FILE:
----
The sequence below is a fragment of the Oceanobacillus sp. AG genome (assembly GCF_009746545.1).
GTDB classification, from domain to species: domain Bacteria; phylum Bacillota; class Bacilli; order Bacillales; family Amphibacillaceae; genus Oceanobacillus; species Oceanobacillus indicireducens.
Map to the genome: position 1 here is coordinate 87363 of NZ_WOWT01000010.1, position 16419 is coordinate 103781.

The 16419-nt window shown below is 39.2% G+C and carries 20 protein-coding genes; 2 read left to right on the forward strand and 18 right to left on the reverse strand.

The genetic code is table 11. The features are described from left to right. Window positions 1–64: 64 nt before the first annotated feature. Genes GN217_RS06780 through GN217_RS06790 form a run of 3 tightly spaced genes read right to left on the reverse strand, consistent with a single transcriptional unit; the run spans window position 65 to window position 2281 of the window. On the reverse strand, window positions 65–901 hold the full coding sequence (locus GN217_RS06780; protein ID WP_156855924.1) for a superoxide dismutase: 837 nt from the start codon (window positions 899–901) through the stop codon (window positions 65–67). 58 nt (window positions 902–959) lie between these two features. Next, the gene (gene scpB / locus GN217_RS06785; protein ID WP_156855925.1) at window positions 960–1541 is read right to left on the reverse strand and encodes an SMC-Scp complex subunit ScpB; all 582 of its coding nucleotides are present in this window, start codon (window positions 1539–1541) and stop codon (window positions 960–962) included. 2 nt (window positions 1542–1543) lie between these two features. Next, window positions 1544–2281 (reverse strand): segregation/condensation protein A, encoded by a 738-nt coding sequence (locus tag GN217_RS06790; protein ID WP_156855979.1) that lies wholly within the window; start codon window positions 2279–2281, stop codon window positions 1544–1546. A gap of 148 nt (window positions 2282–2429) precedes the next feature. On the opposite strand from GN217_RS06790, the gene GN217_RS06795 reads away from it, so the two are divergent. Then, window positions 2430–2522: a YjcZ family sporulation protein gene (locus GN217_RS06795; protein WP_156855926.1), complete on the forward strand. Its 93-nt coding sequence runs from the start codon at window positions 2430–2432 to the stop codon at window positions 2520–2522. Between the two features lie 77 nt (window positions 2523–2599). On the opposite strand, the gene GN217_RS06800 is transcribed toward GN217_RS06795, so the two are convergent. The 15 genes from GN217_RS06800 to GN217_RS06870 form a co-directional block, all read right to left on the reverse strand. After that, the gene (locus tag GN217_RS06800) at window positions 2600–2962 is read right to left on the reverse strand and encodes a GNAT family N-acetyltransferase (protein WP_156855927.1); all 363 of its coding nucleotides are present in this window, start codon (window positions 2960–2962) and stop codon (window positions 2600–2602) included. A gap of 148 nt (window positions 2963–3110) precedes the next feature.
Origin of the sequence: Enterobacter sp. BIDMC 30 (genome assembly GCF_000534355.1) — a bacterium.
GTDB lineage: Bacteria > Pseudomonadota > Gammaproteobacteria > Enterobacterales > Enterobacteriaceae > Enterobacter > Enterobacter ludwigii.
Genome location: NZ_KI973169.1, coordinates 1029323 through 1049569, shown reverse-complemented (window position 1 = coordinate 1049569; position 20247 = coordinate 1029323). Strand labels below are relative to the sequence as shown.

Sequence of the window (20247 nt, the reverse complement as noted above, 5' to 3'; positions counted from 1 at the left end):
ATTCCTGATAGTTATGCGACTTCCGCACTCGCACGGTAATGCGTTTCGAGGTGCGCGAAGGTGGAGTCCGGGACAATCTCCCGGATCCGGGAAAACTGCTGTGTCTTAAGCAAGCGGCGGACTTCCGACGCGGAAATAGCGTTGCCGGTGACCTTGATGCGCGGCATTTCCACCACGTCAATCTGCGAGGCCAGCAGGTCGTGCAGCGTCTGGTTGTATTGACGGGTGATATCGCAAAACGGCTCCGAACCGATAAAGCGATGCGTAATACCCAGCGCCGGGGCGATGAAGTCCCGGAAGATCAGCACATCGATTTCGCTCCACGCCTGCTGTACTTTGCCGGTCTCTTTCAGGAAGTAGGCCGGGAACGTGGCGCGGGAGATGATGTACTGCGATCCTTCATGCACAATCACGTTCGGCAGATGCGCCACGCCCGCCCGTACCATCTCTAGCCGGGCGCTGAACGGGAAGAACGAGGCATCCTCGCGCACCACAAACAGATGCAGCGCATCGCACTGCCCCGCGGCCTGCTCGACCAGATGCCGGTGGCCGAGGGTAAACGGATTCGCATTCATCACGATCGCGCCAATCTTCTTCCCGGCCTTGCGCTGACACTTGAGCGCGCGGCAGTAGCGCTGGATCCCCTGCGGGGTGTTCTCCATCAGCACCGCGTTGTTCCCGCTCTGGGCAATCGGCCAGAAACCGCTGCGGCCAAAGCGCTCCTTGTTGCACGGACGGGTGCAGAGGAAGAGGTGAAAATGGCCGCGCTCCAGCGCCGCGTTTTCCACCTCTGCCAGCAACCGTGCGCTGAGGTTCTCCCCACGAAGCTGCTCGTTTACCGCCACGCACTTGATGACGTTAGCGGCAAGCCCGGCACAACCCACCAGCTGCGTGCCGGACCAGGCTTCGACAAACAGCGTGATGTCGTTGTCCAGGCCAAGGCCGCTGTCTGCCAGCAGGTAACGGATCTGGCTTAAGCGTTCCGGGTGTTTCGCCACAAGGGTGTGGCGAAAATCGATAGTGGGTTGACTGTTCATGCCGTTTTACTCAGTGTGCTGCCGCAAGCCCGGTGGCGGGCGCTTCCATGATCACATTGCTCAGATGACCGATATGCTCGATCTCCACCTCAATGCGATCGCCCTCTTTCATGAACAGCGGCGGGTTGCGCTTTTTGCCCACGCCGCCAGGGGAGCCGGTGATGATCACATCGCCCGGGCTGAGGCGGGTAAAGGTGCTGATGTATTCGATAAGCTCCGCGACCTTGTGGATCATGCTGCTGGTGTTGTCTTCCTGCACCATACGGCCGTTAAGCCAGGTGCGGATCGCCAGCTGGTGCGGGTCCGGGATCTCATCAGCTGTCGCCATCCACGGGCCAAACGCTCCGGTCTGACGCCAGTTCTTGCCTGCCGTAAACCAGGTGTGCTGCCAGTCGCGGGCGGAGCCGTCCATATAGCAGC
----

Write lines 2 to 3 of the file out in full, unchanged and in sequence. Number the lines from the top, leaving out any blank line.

GTDB classification, from domain to species: domain Bacteria; phylum Bacillota; class Bacilli; order Bacillales; family Amphibacillaceae; genus Oceanobacillus; species Oceanobacillus indicireducens.
Map to the genome: position 1 here is coordinate 87363 of NZ_WOWT01000010.1, position 16419 is coordinate 103781.